Page 3, 21st August 1992

21st August 1992
Page 3
Page 3, 21st August 1992 — School leaves bombs behind
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Locations: Dublin, Belfast

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School leaves bombs behind

by Angus Macdonald

A CATHOLIC Primary School in Northern Ireland is to move to a new site provided by local nuns because of fears that pupils will be at risk from attacks on a security checkpoint being built alongside. Parents had complained that the new army post was deliberately sited close to the school in order to use children as a "human shield" against IRA attacks.

Cloughoge Primary School on the outskirts of Newry, Cu Down, has been the focus of bitter controversy over its safety since builders began work on a new army checkpoint on the main Dublin-Belfast road only eight feet away from the school buildings.

Staff and local residents held protest meetings, and many parents vowed not to send their children back to the 400-pupil Primary. Fr Henry Devlin, a local parish priest, described it as "the ham in the sandwich between the Army and the IRA".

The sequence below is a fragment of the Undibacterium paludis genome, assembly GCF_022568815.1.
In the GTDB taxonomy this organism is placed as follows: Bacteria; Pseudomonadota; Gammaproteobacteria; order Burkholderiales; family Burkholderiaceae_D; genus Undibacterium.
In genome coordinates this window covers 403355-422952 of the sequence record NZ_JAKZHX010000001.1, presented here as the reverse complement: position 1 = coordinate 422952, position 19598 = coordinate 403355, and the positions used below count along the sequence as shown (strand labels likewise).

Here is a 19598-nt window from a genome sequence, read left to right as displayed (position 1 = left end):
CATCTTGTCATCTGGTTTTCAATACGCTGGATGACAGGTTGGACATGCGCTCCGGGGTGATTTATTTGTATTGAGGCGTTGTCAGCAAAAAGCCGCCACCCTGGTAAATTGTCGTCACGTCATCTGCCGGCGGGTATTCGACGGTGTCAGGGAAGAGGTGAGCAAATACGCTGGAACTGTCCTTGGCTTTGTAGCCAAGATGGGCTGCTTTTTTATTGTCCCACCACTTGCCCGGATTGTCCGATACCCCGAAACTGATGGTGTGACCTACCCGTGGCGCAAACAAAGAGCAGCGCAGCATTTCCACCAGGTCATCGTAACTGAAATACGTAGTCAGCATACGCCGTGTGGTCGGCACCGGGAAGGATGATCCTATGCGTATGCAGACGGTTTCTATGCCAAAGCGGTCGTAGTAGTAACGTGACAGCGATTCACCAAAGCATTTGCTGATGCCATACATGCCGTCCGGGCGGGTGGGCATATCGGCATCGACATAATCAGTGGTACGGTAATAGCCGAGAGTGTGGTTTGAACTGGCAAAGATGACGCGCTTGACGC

Fears grew more urgent earlier this month when the IRA launched a mortar attack on the building works.

No-one was hurt in the incident, which occurred during the school holidays, but teachers meeting in the school building had to dive for cover, But this week education authorities in Northern Ireland accepted the offer of temporary town-centre premises from the Sisters of Mercy in Newry, who are vacating the site of Our Lady's Grammar School, which they run.

Sr Perpetua, headmistress of Our Lady's, said this week. "We are all working for the same Lord, and the Sisters of Mercy gladly stretch out a helping hand to the children of the Cloughoge."

Kevin Campbell, headmaster of Cloughoge, said: "We have been forced out of our local country school. But having said that, I am highly delighted that the children are getting a place to go that is safe."

Fr Devlin, who is also chairman of the Board of Governors of Cloughoge School, told the Catholic Herald: "It was a war environment here not conducive to good formation. There were bulldozers and soldiers with guns everywhere. They were trying to make little British Army soldiers out of our kids."

He said that the education department had "facilitated in every way" the movement to a new site, but drew a distinction between it and the military authorities.




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